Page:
Tag Archives: Remembering

Remembering

My Grampa comes to visit, and he tunes our piano.  I stand to the side, watching, fascinated.  He unwinds the thick red felt ribbon and carefully tucks it between the revealed strings, explaining that it will stop those strings from vibrating.  I hang on his every word, his every action, even though he tunes our piano every time he visits.  He strikes the tuning fork against his leg and listens to it ring, then plunks his gnarled finger (“I’m losing my fight against my enemy, Arthur,” he’ll say) down upon a key.

From his pouch of tools he deftly plucks just the right instrument and reaches into the depths of the piano, twisting and turning something I cannot see, and the tone of the note twists and turns with the movement of his hand.  He plunks again, twists again, plunks and strikes and twists until he is satisfied, then moves on to another key.

He explains to me about wavelengths and vibrations and hammers and dampers and life.  He strikes and plunks and twists and moves that thick red felt ribbon to a new position.  It is better than any television show I might watch.  Finally, he rolls his felt ribbon into a bright red coil and tucks it away with his tools, then closes up the piano, hiding the mystery of the music within.  He adjusts the bench, and then sits.

The first song is always, “Nobody Knows the Trouble I’ve Seen”.  I could sit there forever and let the music of his heart swirl around me.  The big band and jazz tunes flow from the piano, find their way to my toes, my fingers, weave themselves into my heart. Too soon, he is done.

Later, we will go to the church together and he will tune the piano there.

Years later, I will play from the books my Gramma has sent me, the books my Grampa played from, the music of his heart, and I will remember.

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Remembering

One of the best things about moving is discovering things at the other end of the journey.  We tend to wind up with all of our worldly belongings in storage about every other move, and so there’s often quite a large gap between packing and discovery.  Hence, I packed my house last December, but I’ve just finished unpacking the very last of the boxes.  Unless Smiddy finds another one out in the garage…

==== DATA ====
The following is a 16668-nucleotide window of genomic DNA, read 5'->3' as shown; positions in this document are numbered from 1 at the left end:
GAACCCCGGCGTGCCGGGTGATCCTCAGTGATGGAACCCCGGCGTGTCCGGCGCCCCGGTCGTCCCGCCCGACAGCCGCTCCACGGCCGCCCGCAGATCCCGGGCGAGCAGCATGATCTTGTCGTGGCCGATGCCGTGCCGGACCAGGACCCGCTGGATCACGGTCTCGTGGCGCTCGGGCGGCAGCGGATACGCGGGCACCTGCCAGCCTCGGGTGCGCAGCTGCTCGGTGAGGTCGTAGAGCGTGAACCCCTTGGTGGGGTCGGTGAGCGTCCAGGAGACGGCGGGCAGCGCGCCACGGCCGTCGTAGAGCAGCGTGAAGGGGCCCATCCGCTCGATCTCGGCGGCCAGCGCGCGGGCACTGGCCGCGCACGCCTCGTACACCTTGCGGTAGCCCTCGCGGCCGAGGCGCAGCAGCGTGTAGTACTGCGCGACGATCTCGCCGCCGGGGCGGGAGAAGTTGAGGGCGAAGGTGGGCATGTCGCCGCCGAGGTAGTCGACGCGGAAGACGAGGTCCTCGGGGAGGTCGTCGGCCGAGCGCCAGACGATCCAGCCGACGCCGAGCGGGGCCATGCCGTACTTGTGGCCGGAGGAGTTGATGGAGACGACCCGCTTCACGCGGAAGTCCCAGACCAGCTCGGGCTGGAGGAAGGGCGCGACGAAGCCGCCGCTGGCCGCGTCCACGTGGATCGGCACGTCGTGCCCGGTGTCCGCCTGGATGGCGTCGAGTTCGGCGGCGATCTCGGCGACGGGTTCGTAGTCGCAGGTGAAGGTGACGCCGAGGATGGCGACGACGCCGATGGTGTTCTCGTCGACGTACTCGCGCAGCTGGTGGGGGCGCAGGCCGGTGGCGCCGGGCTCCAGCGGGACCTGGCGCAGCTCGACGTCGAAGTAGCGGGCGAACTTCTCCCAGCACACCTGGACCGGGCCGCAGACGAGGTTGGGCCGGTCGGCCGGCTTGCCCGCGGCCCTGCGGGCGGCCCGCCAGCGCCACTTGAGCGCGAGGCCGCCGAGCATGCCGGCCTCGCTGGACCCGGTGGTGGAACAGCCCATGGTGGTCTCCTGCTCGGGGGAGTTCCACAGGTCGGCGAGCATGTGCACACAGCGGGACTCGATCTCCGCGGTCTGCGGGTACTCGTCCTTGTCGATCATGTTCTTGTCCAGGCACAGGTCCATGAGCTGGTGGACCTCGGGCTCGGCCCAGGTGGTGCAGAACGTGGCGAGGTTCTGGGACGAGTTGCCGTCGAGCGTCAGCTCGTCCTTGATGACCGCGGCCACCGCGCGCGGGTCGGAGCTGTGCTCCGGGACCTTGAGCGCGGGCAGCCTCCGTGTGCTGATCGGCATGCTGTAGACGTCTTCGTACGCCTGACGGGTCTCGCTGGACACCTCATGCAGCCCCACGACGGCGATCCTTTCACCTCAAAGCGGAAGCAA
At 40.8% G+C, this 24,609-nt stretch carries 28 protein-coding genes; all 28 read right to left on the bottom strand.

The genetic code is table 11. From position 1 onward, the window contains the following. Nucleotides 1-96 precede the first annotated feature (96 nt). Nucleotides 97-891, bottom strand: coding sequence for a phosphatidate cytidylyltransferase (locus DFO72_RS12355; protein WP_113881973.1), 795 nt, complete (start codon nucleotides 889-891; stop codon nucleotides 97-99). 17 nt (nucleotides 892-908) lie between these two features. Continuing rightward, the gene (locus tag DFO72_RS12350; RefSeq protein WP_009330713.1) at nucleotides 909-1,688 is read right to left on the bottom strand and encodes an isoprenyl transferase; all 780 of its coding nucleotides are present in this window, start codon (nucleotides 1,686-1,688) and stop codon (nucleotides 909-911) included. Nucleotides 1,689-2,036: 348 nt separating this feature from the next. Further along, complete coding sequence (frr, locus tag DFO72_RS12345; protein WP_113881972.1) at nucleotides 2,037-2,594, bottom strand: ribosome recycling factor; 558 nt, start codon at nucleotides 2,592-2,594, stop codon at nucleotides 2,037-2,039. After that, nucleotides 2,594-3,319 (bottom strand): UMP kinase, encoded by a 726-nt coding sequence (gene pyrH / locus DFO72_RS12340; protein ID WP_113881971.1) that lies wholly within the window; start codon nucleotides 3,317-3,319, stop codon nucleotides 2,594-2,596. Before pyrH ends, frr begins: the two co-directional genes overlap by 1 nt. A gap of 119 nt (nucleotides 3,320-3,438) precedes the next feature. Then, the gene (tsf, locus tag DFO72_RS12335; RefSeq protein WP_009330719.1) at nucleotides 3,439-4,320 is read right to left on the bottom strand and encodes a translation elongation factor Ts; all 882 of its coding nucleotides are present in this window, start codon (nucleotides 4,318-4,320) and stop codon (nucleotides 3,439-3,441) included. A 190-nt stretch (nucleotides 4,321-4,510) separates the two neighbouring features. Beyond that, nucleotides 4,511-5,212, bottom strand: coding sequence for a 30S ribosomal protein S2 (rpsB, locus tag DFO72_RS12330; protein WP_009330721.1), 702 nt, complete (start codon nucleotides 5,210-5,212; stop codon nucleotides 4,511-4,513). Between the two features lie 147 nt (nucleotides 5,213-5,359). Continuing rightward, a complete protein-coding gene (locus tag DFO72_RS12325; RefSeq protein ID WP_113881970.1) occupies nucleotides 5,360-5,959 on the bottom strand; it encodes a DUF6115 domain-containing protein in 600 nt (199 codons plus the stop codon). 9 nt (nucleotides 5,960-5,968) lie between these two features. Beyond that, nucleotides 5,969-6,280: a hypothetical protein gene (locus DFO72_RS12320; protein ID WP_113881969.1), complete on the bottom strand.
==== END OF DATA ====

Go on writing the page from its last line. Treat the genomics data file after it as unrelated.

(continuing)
I hold the green glass measuring cup in my hands, loving the smoothness of the glass, and I remember wandering with Smiddy through some market in Missouri on our honeymoon.  We hang pencil drawing of Chaos and Mayhem in the hallway, and I remember not only how my sister drew them, but the moments they depict.  

So many things, and each one carries its own memory.  That clock?  I bought that in Target, one of the first purchases for the addition we built onto the house in Redington.  This wall hanging?  My mother bought it for me for my birthday when they lived in Cheyenne.  Those Steve Hanks prints–Smiddy purchased them right after we were married, and he built the frame for one.

We hang the mirror in the entry way and laugh about the way we painted over a beautiful cherry finish on a brand-new mirror because we wanted it to match our walls.  The blue pitcher that holds wooden spoons near the stove has been with me since Fort Collins.  That little copper music machine came from Smiddy’s grandpa.

Some of the memories carried by these decorations aren’t pleasant.  That green-glass washboard leaning against the wall is the replacement for one that got broken in a fit of temper.  This sweater–I wore it on one of the hardest days of my life.  The red djembe is a reminder of a part of my life that I once thought I’d lost, that I finally gave over to God, and was given back.

But somehow, these things are all the more precious for the hardships they remind me of.  Perhaps we learned something when the washboard broke.  Perhaps I grew stronger when wearing that sweater.  Rather than hide them, give them away, I continue to live with them.  The memories that come along with them have shaped me, but they will not define me.  And I keep them with me as a reminder.

Today, the copper music machine sits on our piano, becoming a part of my children’s musical memories.  This vase on the end table is new, but already it has a story–how I saw it in a store before we knew we would be moving, then Smiddy drove me back to the store months later in the hopes that they still had the vase, hoping that the color scheme would work in a house we’d not yet seen.  This green glass bowl is new, but it holds the moss-and-rock idea I’ve been wanting to try for years.

So I carry these things with me, reminders of memories good and bad, and I add to them as I go along.  Each one has a story, each one has marked my life in one way or another, and I am glad to have them with me.